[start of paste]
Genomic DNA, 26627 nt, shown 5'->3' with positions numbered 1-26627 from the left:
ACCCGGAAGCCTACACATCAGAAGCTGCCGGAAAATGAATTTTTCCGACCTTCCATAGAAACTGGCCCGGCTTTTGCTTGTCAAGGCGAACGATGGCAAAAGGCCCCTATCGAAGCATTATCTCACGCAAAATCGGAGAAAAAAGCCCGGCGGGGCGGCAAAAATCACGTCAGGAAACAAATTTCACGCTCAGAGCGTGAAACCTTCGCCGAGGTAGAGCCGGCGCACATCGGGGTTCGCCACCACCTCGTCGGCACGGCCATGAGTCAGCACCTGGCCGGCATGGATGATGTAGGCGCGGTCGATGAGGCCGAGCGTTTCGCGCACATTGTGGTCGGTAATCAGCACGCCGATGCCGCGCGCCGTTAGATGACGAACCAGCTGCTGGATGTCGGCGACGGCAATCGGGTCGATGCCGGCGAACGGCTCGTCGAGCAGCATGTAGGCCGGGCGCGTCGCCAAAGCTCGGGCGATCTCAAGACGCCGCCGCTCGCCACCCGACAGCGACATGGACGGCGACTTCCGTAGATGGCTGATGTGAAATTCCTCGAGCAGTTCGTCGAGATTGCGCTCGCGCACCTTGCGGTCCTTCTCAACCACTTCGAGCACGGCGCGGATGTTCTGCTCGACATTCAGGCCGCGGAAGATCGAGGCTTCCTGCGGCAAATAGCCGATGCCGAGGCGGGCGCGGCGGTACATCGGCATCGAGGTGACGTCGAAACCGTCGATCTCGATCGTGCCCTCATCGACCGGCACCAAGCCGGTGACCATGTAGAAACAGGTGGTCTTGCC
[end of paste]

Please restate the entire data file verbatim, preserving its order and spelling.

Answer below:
Genomic DNA, 26627 nt, shown 5'->3' with positions numbered 1-26627 from the left:
ACCCGGAAGCCTACACATCAGAAGCTGCCGGAAAATGAATTTTTCCGACCTTCCATAGAAACTGGCCCGGCTTTTGCTTGTCAAGGCGAACGATGGCAAAAGGCCCCTATCGAAGCATTATCTCACGCAAAATCGGAGAAAAAAGCCCGGCGGGGCGGCAAAAATCACGTCAGGAAACAAATTTCACGCTCAGAGCGTGAAACCTTCGCCGAGGTAGAGCCGGCGCACATCGGGGTTCGCCACCACCTCGTCGGCACGGCCATGAGTCAGCACCTGGCCGGCATGGATGATGTAGGCGCGGTCGATGAGGCCGAGCGTTTCGCGCACATTGTGGTCGGTAATCAGCACGCCGATGCCGCGCGCCGTTAGATGACGAACCAGCTGCTGGATGTCGGCGACGGCAATCGGGTCGATGCCGGCGAACGGCTCGTCGAGCAGCATGTAGGCCGGGCGCGTCGCCAAAGCTCGGGCGATCTCAAGACGCCGCCGCTCGCCACCCGACAGCGACATGGACGGCGACTTCCGTAGATGGCTGATGTGAAATTCCTCGAGCAGTTCGTCGAGATTGCGCTCGCGCACCTTGCGGTCCTTCTCAACCACTTCGAGCACGGCGCGGATGTTCTGCTCGACATTCAGGCCGCGGAAGATCGAGGCTTCCTGCGGCAAATAGCCGATGCCGAGGCGGGCGCGGCGGTACATCGGCATCGAGGTGACGTCGAAACCGTCGATCTCGATCGTGCCCTCATCGACCGGCACCAAGCCGGTGACCATGTAGAAACAGGTGGTCTTGCC